With inflation raging and likely to reach 10% by Christmas, many parents still worry about finding money to send their children back to school – and that expense is top of their worry list. But as Dire Straits once sang “Why worry ?” John Lowe of Money Doctors.ie gives tips on how to beat those back to school blues..

There are many surveys including Barnardos’ latest, enunciating the ever increasing back to school costs in both national and secondary school levels. While for those with little income there is some financial support, virtually all parents still find it tough especially if they have nt budgeted for it…

  1. Budget … perhaps you have last year’s back to school budget plan. This could be useful to gauge how much more you may need for this year. You may have even had an amount put by each month in a regular saver account for this very purpose. ( best regular saver – saving between € 100 and € 1000 each month for an agreed 12 months.. one withdrawal allowed per annum – is Bank of Ireland’s 0.25%…so it’s more the discipline) if you have not, now may be a time to start thinking of next year. The money has to come from somewhere…
  2. Write a list… check what you have and write then what you need – see what can still be used or passed down to another child if you have one. You could of course sell last year’s books before you buy the new ones.
  3. The uniform …you may be forced to buy from the school’s supplier. Check to see if it is possible to go outside these suppliers – you may for instance be allowed to apply a crest on your externally bought school clothes. If you feel the school supplier is too expensive, don’t be afraid to tell the Board of Management. Here are a few more useful ideas :
    1. Ask your school or other parents to see if there is a second-hand uniform sale planned. Some websites or local groups on social media sites also sell second-hand uniforms.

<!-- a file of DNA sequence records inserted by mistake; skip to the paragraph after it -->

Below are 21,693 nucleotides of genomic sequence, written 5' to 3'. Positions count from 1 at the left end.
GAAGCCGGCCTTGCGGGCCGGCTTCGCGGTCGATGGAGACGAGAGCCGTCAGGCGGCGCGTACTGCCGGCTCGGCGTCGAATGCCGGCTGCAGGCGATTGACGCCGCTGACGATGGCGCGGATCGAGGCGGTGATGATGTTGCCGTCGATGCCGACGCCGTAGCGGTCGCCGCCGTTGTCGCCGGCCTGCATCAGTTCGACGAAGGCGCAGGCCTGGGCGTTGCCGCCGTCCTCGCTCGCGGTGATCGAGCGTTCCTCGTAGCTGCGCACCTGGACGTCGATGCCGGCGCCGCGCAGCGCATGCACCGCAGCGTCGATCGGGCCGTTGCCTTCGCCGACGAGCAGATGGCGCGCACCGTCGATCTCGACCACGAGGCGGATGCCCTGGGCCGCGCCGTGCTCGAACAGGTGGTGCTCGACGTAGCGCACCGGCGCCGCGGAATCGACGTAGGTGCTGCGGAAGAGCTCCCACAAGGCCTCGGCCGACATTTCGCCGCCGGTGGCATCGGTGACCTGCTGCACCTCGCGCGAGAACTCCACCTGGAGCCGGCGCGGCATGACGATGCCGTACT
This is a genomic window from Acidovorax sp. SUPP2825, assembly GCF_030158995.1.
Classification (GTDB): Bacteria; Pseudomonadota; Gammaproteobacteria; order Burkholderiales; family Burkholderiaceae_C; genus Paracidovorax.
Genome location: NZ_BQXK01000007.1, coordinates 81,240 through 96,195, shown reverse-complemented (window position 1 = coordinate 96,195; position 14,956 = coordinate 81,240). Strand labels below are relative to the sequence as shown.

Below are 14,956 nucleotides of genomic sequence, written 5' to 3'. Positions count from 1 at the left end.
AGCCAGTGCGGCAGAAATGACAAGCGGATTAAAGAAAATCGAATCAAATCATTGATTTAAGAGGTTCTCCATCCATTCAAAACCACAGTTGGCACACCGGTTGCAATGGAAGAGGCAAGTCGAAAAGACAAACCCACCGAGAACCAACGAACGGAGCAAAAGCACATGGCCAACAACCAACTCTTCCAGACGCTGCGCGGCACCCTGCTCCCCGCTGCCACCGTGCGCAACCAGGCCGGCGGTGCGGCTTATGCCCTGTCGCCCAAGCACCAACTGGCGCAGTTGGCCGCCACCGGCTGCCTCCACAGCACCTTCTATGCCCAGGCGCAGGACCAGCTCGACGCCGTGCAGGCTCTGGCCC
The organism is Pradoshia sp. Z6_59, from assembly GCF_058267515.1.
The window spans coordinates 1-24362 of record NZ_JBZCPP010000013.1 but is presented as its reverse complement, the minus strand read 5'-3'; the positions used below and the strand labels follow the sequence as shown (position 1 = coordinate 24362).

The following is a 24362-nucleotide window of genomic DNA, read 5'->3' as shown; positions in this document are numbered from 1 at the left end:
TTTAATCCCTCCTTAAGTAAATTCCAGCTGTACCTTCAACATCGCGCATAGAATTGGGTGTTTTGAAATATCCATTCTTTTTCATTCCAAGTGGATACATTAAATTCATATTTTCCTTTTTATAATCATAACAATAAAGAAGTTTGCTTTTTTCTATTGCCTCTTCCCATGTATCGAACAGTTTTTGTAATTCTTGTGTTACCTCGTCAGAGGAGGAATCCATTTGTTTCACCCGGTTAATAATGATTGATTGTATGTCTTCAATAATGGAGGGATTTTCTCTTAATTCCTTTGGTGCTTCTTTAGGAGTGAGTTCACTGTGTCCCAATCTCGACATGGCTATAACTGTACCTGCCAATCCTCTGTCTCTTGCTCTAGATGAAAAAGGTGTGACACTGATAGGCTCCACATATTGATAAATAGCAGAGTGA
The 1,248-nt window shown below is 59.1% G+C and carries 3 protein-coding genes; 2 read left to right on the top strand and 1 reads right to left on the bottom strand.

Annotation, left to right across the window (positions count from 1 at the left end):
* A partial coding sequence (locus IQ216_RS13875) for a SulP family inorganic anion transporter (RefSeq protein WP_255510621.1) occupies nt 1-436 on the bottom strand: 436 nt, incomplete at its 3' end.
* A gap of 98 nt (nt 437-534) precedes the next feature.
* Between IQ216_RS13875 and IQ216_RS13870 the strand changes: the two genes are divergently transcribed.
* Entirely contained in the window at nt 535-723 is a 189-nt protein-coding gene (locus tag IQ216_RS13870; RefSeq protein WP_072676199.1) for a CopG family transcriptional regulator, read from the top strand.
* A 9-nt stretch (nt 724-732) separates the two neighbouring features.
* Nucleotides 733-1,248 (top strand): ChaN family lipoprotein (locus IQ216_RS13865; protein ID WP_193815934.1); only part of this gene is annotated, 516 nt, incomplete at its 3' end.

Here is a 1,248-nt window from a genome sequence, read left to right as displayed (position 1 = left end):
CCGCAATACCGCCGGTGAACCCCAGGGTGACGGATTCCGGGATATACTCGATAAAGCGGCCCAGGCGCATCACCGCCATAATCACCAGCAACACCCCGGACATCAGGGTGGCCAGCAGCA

2. Keep an eye out for special promotions in shops on school uniforms, such as 3 for 2 offers on items such as shirts and polo shirts. Buy two packs to use straightaway and a pack in a larger size for later when your child has grown.
    3. Try to shop around for generic items of clothing like grey skirts or trousers. The larger chain stores can be good for these but remember that stocks don’t last when demand is high so it’s a good idea to buy early rather than waiting until just before the start of the new school
    4. Some chain stores discount uniforms at the end of September or October, so you could buy a few pieces for your child for the following year in a larger size.
    5. 2nd hand uniform clothes shops or even certain charity shops should not be dismissed either – apart from helping out the charity, they really do have some great bargains.
  4. Check out second-hand books.. you can make big savings by buying second-hand schoolbooks as there are schoolbook websites( e.g. www.schoolbooks.ie & www.schoolbooksireland.ie to name but two ) selling second-hand books who also allow you to sell your books through their websites. If you are buying a second-hand schoolbook make sure to check first if your school needs you to get a specific edition or if they have a book-lending scheme. When buying books online, check if the retailer is also offering free book covering as this will save you time and money.
  5. Label everything and go for quality… items of clothing continually are lost or stolen so label everything – the more it stands out on your child’s tracksuit or jumper, the easier it is to identify. Buying cheap also does not necessarily work out that way in the long run. If it means the schoolbag lasts the full year rather than 6 months, it may be better to buy the more expensive bag.
  6. Review school lunches… instead of buying premade lunches or giving your child money to buy lunch, prepare it at home plus tap water in that empty water bottle.

Sometimes it pays have a quiet hour or two and just think about how you could economise or prioritise for the sake of the whole family.

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